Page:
I take daily respite in the morning. It’s my habit to arise quite early, usually before the sun is up, and sit cross-legged facing the east, to the hills just across the way, above the preserved land below my home. Then I go into meditation. I no longer use any technique as I did years ago. Going into meditation became automatic. The energy and stillness just arrive. When the sun comes up over the hills I know it immediately, not only from the strong light that plays against my eyelids, but also because the sun’s vibration is palpable, adding to what I was already experiencing on my own.
For more than thirty years, I’ve started my day this way, in different homes through time but essentially the same process. The fruits of this ritual are potent. It sets the tone for my day; it’s a benefit to my health; insights and guidance are offered: something explained, inspiration given, direction that becomes evident. But most importantly perhaps is the feeling of Presence, a sense of the sacred.
I have another respite that I’ve come, over the past few years, to treasure equally, with the same benefits. It’s turned into a habit as well. Every several weeks, five women convene at a home to share a meal and deep communication. I am one of them. We come from different walks of life, life stages and range of experiences and talents. Not all of us even knew the others when we began to gather. Yet we are a homogenous group in that we all seek the same thing: a safe haven where we can let our hair down, talk about tough nuggets we encounter, explore new ideas and celebrate each other. I think I can speak for all of those involved in saying: We’ve become significant to each other, a family of choice.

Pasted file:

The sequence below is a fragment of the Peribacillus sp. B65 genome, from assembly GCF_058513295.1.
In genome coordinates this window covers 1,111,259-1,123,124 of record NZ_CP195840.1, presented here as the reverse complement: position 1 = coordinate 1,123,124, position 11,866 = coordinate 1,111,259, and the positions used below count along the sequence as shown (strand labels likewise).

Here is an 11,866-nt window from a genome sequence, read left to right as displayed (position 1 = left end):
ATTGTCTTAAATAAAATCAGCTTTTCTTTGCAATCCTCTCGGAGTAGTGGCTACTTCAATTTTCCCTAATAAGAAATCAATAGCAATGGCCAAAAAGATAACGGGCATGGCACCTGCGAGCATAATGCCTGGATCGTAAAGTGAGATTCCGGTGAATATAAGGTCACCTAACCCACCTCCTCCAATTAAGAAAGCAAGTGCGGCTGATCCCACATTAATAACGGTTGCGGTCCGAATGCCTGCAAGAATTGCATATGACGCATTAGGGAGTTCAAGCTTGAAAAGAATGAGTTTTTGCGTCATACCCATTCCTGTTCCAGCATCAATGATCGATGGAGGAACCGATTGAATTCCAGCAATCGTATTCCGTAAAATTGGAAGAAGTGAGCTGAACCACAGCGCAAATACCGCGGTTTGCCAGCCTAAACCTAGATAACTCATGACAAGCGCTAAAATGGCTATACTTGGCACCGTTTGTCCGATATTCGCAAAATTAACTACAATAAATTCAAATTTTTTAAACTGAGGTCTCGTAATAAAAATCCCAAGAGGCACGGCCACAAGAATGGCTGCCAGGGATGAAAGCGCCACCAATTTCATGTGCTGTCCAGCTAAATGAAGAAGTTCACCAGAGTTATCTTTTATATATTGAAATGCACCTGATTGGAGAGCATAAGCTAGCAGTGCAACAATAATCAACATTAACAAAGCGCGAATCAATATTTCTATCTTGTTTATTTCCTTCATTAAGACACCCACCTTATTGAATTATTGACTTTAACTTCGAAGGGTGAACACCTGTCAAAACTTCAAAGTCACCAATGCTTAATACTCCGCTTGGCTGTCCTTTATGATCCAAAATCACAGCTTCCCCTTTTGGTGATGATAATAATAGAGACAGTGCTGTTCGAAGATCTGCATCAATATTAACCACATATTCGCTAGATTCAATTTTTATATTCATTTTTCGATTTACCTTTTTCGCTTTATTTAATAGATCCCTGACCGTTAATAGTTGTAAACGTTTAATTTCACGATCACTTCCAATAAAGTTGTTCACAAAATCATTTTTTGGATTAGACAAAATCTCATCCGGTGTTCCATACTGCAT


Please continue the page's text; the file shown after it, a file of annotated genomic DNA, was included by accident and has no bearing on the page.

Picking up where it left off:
Two years ago, we added an annual camping trip. I have to laugh because we have different ideas of what camping is and the activities involved. But we came to consensus, and this days-long respite has become paramount, too. Last year we camped in the Manti-La Sal National Forest in southeastern Utah. Two weeks ago we were in the Catalinas north of Tucson. We were early this year, and those of us in tents, rather than the camper, froze some nights. Indeed, when I got up at 5 a.m. there was frost blanketing the outside of my tent. But the sun came up. The coffee was hot and the conversation warm. As normal, we undertook our individual pursuits—reading, napping, hiking in quiet places and birdwatching, writing, one-on-one time—and gathering as a group for meals or when we felt like it for deep conversation. It’s fully free and easy.
It was to this group I entrusted the initial reading of my forthcoming novel Portals to the Vision Serpent, to test the flow and story. Any author will understand what it is to let others view their work at that early stage. I knew I could let them hold my fragile newborn, and they would make it dear and be honest. I made changes based on their feedback.
So, I also knew that I could test an idea I have for the next novel with them. I’ve been mulling it over for the past few years, bits and pieces coming to me over time. It’s fairly complex and pushes the boundaries of a religious doctrine. Right before our camping trip somehow I stumbled upon an actual person who may serve as the inspiration for the main character. It finally seemed time to share, even though the framework wasn’t fully formed. I was grateful I had their full attention. After listening to my somewhat disjointed dissertation, they agreed the idea had sturdy legs. Now I’m further inspired.
I’ll end here by relating what I’ve learned to be true:
– Daily respite enriches life and is a necessity to mine;
– Gathering regularly with intended community encourages risk-taking, provides comfort and is a sacred respite in itself;
– Even though I live in a wilderness area where silence prevails, leaving home and work for retreat invites further Presence into my life.
This post is dedicated to my Moon Sistars.